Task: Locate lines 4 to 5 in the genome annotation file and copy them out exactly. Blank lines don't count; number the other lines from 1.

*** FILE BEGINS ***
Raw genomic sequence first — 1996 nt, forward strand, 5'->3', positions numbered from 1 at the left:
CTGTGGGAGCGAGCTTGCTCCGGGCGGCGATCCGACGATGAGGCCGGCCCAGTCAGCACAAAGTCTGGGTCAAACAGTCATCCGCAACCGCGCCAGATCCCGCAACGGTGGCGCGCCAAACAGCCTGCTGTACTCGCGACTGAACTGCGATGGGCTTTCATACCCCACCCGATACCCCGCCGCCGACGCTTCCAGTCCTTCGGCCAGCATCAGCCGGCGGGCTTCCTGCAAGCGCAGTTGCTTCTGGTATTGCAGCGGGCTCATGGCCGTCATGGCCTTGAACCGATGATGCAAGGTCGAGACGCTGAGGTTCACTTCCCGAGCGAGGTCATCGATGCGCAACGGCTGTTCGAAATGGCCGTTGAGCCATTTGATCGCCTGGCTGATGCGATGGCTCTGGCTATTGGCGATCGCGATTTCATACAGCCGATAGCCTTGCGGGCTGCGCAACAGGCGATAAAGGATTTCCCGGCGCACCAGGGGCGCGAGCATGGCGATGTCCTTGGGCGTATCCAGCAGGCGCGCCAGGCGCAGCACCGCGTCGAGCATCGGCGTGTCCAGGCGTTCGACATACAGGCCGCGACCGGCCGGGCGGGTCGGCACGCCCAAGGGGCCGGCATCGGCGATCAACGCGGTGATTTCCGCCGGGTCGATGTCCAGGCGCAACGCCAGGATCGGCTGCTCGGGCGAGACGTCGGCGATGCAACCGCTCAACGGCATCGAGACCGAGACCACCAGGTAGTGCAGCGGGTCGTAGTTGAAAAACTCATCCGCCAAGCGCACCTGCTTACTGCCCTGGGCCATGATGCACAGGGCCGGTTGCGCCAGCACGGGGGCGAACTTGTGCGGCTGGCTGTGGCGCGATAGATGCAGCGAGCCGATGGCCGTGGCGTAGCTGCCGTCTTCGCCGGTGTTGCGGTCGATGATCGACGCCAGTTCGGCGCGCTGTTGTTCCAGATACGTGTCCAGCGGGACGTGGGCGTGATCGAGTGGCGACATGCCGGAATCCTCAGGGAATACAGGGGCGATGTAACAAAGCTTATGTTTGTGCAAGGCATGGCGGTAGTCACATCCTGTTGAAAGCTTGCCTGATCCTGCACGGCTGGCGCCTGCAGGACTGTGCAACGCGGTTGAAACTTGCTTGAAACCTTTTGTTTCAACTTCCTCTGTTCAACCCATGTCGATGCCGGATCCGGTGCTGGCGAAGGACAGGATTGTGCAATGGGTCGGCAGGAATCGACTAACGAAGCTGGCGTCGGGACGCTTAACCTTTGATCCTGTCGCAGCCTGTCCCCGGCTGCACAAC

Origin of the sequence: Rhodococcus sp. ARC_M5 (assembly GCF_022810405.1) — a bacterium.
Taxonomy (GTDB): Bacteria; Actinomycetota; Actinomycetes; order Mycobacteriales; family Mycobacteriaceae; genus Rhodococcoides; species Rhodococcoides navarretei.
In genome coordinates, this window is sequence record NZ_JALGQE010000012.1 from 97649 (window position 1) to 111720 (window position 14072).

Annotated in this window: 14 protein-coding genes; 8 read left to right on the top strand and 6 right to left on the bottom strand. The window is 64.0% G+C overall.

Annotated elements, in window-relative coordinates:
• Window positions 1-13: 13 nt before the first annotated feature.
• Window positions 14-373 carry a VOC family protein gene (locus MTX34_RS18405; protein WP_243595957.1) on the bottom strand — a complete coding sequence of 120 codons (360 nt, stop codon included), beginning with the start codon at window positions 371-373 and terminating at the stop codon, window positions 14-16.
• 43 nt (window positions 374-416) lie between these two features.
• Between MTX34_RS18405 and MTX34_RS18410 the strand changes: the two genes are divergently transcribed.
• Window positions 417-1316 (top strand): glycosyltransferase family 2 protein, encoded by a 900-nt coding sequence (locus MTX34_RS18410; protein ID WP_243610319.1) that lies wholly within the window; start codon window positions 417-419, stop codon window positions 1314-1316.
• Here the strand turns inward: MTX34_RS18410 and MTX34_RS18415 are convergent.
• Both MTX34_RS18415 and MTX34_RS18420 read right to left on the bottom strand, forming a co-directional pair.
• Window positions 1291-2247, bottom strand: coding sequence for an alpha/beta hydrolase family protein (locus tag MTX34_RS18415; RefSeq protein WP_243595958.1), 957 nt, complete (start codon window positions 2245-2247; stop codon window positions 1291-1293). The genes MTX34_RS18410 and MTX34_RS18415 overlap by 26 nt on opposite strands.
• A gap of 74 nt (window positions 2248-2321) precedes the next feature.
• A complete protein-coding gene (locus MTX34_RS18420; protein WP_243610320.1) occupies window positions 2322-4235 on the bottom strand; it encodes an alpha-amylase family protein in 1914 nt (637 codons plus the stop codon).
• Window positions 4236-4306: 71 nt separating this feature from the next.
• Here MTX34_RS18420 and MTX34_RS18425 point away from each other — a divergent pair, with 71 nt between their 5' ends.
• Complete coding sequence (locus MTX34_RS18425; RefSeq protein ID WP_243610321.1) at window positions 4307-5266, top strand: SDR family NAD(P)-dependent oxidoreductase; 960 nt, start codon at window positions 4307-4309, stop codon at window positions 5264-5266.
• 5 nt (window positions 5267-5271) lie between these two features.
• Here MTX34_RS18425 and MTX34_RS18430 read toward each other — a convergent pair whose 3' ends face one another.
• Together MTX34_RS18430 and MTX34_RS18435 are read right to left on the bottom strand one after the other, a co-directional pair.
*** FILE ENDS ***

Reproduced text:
Taxonomy (GTDB): Bacteria; Actinomycetota; Actinomycetes; order Mycobacteriales; family Mycobacteriaceae; genus Rhodococcoides; species Rhodococcoides navarretei.
In genome coordinates, this window is sequence record NZ_JALGQE010000012.1 from 97649 (window position 1) to 111720 (window position 14072).